Zoloft and Lithium, in other words, are lame Band-Aids.

Just the other day, for example, a well-intentioned friend approached me about seeing a healer-chiropractor who apparently can only do reiki if a person is not on meds.

“Any sort of synthetic drug blocks the energy so she can’t get through,” my friend explained matter-of-factly.

She is a kind woman with a good heart.

I know she’s not trying to insult me.

But those types of remarks pour salt on a wound that is forever fresh.

Because part of me thinks she’s right.

There’s a voice inside of me that won’t believe bipolar disorder is legitimate and that drugs like Zoloft and Lithium aren’t cop-outs.

A child psychologist I met with yesterday was explaining the two voices inside of every kid (and I add adult), and how it can prove very difficult to move forward until we totally abolish the “You suck” voice from our heads.

“Believing it just a little is going to elicit almost as much anxiety as believing it a lot,” she said.



I think she’s right.

My real battle does not exist with people on the East Cost (or West Coast) who don’t get depression or bipolar disorder.

The war is within myself.

I must kick the little self-doubting turd out of mind and believe that I am on the right path, that all of the sweat and tears and research and hard work of the last 43 years have guided me there.

I must believe in my own wisdom: that even though I can’t always feel the benefits of medication, that they must remain a part of my treatment plan for now.

I must trust my truth, as difficult as that can be when you live in a place like Annapolis.

Originally posted on Sanity Break on




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Therese Borchard
I am a writer and chaplain trying to live a simple life in Annapolis, Maryland.

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15 Responses
    1. Marlene

      A close loved one suffered from chronic treatment resistant depression and anxiety. We went to see Karen Swartz MD at the women’s mood disorder clinic in John Hopkins’s. She saved her life and made her enjoy life again. There is hope, medicine can make a HUGE difference! Good luck!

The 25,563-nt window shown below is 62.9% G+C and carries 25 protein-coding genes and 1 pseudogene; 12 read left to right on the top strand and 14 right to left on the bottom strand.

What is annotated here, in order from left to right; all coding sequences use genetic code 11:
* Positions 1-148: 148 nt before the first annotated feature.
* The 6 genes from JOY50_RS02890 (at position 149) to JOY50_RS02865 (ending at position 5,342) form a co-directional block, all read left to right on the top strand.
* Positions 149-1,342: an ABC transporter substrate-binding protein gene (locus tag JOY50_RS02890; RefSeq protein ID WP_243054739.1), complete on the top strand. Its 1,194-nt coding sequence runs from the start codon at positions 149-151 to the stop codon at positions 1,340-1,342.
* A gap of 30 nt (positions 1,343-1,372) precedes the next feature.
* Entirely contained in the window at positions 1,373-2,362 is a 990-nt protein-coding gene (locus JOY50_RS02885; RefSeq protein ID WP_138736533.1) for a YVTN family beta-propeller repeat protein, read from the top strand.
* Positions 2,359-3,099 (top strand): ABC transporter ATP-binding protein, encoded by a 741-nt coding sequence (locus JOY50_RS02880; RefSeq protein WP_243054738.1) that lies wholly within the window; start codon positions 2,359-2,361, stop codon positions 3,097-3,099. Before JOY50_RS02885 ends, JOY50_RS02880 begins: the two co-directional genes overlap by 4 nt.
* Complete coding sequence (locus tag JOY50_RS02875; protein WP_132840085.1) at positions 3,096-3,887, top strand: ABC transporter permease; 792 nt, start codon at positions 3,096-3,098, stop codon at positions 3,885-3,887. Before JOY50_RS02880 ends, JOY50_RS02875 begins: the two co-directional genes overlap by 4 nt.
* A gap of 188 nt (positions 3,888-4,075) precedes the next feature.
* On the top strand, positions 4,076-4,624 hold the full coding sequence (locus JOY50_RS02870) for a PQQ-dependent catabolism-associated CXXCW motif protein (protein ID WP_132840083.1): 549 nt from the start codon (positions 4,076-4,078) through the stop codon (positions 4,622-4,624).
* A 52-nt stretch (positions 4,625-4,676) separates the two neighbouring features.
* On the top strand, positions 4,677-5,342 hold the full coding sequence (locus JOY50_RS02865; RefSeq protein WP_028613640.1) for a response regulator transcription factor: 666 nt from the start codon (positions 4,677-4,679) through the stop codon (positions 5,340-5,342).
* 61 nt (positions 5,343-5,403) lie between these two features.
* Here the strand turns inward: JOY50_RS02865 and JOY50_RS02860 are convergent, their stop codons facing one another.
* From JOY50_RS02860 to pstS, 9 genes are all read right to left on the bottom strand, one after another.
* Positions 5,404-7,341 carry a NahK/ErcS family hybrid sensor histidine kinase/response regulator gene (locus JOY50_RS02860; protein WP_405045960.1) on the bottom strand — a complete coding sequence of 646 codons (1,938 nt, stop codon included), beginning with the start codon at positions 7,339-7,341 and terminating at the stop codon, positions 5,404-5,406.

1. kdn

    I would have advocated pills if the science behind it was sound. But pills for mental illnesses are developed by drug companies using a hit-or-miss approach (with only profits in mind). I also came across the following article that warns against the long-term use of psychiatric drugs:
    We also need to remember that despite decades of research, scientists have not been able to find any structural or other brain differences between patients who present with mental problems and healthy individuals (this is why there are no objective tests to detect mental health issues – doctors simply use check-lists – so, we cannot compare mental illness with physical illnesses).
    Personally I have found a great deal of comfort from mindfulness practices – I came across an article titled “How to Choose a Type of Mindfulness Meditation” (by Kira M. Newman) it says that different types of mindfulness/meditation practices work for different people – see:
    With meditation practice, it is important to stick to a schedule and do it daily no matter what comes up – it is then one gets better at it, and can gradually find a lot of peace and contentment in one’s life.

  2. I have been on an antidepressant and booster (Abilify) for 20+ years. I have tried going off meds, changing them around probably a dozen times, as well as trying to go off them in various ways- gradually, cold turkey etc.

    I have taken classes in mindfulness, gone to therapy (which did have some long term benefits), tried acupuncture, supplements, and include regular exercise, and a vegan diet. All these things have played a role in healing, but are not enough.

    I have just had to finally accept the fact that taking medications are a necessity for me. They keep me on track and I am not a stable, reliable, emotionally resilient person without taking them.

    Thank you Therese for your frank and honest article. You are an important voice and it’s been a real help for me to hear your perspective.

  3. Lizzie

    Very interesting Therese . I have been on and off medication for many years as was unable to tolerate the side effects. Some have made me manic. So each time I start a new med there is some anxiety but this last time I thought I don’t have a choice any more as one of these days I won’t be able to tolerate the pain any more.
    I tried Tms and before they do a EEG and they can see that my brain isn’t functioning like a normal brain – running on low and that my brain is overloaded. The TMS helped but th depression came back when under stress.
    My doctor gave me escitralopram and she told me it was very unlikely to cause side effects. I didn’t sleep apart from one hour in the morning and when I woke up I felt like I wanted to fly out of the window.